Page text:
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Minority Groups in Nepal





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Minorities in Nepal






Minority Groups in Nepal






Religious minorities

Linguistic minorities



Nepal has experienced a series of remarkable changes over the past few years as it has evolved from being a Hindu Kingdom with a Maoist insurgency to a secular Republic with a Maoist-led government.


The people’s movement of April 2006, the November 2006 Comprehensive Peace Agreement to end the armed conflict, and the April 2008 Constituent Assembly election all marked critical steps towards the establishment of a peaceful and democratic Nepal. Yet, significant challenges remain ahead including addressing the exclusion of Minority and Indigenous Peoples (MIP).


The country is a mosaic of communities: there are 22 Dalits groups, more than 59 Madheshi groups, around 60 Indigenous nationalities, 102 caste and ethnic groups, 11 religious groups and more than 92 linguistic groups in Nepal. Exclusion, marginalization and exploitation of many of these communities had initially fuelled the 10 years armed conflict that affected the country.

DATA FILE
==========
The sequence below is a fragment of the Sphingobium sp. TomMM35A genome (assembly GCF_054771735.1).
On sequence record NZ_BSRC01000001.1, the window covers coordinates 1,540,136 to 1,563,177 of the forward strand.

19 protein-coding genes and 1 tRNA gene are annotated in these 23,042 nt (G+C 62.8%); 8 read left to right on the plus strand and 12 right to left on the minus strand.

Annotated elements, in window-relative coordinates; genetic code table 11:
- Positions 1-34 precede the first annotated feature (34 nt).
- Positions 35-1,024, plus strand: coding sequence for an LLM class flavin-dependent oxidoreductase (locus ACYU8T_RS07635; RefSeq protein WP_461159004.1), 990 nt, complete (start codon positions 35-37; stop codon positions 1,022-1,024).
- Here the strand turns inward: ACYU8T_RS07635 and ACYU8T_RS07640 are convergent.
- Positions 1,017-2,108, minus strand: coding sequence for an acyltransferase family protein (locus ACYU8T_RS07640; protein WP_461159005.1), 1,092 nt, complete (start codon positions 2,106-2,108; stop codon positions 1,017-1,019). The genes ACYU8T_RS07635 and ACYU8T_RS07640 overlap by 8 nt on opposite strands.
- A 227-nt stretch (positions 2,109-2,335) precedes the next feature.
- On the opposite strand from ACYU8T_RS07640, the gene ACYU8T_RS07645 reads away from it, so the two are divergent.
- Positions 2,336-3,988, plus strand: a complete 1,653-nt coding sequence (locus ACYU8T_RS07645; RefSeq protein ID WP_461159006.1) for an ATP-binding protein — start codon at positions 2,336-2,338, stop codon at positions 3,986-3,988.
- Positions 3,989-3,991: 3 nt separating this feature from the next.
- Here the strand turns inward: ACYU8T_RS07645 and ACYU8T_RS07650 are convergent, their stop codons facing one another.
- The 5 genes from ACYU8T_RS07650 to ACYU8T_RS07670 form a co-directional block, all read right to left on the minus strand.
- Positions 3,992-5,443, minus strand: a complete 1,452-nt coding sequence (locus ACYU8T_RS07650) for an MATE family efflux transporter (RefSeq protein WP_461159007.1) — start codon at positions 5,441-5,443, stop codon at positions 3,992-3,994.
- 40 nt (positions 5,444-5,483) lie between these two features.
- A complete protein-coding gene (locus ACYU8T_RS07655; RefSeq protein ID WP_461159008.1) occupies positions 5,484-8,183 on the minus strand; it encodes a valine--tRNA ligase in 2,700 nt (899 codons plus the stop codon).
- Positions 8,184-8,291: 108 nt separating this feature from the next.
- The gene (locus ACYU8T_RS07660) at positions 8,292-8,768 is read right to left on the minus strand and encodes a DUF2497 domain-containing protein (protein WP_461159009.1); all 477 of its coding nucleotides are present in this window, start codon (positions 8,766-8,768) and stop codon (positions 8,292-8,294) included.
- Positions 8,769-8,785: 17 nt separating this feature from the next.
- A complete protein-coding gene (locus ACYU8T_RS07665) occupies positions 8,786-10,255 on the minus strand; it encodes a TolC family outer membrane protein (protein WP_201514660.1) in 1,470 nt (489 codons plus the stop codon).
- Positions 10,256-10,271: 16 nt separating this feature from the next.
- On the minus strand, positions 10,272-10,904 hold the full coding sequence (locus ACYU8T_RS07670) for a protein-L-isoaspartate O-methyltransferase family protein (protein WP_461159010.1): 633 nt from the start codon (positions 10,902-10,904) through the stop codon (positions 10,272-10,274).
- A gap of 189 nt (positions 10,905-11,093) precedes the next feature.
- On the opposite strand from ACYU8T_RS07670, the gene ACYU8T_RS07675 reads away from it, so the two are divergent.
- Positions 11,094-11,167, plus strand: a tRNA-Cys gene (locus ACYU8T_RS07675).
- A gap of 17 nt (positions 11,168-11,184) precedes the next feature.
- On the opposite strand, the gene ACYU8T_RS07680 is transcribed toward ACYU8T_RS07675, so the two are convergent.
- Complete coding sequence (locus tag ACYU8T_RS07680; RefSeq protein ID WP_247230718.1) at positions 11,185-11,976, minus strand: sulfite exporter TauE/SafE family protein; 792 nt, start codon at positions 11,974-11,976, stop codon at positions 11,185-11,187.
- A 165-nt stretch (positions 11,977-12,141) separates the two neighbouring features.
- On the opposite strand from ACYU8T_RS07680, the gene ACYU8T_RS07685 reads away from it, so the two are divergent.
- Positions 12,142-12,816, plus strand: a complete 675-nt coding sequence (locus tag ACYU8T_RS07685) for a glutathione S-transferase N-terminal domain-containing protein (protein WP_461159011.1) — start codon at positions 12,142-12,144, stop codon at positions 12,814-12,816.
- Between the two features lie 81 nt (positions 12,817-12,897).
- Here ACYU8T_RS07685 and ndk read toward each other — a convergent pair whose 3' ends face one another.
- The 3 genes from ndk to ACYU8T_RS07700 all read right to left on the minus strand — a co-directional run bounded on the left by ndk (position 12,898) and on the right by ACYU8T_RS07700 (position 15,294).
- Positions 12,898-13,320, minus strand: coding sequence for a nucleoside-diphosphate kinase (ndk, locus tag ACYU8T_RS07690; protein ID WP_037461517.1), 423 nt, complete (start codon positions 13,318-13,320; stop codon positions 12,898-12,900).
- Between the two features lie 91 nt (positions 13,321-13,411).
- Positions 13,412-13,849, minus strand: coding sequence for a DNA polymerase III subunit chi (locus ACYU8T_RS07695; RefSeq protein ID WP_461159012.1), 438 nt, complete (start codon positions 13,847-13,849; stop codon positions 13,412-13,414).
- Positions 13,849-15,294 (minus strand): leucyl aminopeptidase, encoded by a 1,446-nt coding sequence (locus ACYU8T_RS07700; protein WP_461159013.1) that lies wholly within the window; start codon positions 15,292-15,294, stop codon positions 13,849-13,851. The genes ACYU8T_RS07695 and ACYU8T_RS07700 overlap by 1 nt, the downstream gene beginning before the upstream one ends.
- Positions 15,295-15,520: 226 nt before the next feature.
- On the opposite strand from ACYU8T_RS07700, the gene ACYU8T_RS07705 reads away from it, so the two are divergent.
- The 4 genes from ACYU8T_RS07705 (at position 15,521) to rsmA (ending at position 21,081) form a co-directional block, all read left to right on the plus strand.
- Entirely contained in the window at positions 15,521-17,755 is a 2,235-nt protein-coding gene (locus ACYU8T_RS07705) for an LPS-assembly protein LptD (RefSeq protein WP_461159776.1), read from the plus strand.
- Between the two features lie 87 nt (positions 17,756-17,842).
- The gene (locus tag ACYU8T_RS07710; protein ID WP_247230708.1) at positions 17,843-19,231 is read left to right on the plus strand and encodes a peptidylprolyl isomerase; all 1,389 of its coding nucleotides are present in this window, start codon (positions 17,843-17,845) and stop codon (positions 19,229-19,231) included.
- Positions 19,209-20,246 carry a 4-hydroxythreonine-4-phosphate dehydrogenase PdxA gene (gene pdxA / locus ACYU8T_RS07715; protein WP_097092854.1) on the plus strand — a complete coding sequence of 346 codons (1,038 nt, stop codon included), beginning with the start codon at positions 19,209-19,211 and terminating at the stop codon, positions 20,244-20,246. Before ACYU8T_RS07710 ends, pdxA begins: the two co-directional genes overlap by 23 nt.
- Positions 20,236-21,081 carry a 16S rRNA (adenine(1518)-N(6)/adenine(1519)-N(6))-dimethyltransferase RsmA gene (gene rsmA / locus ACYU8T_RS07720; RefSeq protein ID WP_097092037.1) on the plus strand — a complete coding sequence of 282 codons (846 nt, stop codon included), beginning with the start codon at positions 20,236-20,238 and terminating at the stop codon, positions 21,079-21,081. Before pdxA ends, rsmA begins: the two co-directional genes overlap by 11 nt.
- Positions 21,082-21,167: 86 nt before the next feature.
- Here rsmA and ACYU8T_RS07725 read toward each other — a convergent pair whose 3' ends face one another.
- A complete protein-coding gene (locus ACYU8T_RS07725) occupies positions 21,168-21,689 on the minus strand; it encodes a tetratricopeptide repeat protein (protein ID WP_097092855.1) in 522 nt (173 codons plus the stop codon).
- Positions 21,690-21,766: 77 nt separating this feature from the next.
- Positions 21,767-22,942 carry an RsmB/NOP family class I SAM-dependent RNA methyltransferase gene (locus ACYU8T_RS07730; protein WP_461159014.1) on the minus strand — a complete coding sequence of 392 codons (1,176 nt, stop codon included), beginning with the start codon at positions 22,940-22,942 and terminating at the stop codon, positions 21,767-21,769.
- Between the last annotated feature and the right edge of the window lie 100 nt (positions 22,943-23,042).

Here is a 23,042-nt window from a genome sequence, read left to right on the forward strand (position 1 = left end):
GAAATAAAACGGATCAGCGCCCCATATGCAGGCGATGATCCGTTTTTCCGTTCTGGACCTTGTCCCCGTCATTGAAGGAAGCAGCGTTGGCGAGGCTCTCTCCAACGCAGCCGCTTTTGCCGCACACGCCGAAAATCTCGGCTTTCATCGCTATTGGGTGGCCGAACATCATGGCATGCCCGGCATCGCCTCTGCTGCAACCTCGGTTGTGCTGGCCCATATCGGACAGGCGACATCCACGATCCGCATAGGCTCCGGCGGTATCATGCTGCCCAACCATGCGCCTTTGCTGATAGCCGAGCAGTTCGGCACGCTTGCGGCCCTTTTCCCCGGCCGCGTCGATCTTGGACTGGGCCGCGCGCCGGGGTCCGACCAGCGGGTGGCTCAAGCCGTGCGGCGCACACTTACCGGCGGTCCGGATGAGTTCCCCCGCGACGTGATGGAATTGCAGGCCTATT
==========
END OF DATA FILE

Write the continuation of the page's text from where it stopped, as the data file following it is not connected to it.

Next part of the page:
There are genuine issues of indigenous nationalities, sexual minorities such as lesbian gay bisexual and transgender (LGBT) in Nepal. SUPPORT's work, however, has attempted to focus on five minority groups which, somehow, touch the issues of all minority and indigenous people in Nepal. SUPPORT Nepal mainly works with Madheshi, Dalits, women, religious and linguistic minorities.


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1. Women


Nepal is a multiethnic and multicultural country with more than 50 spoken languages and cultural
traditions. For analytical purposes they have often been classified into two broad groups, the Tibeto-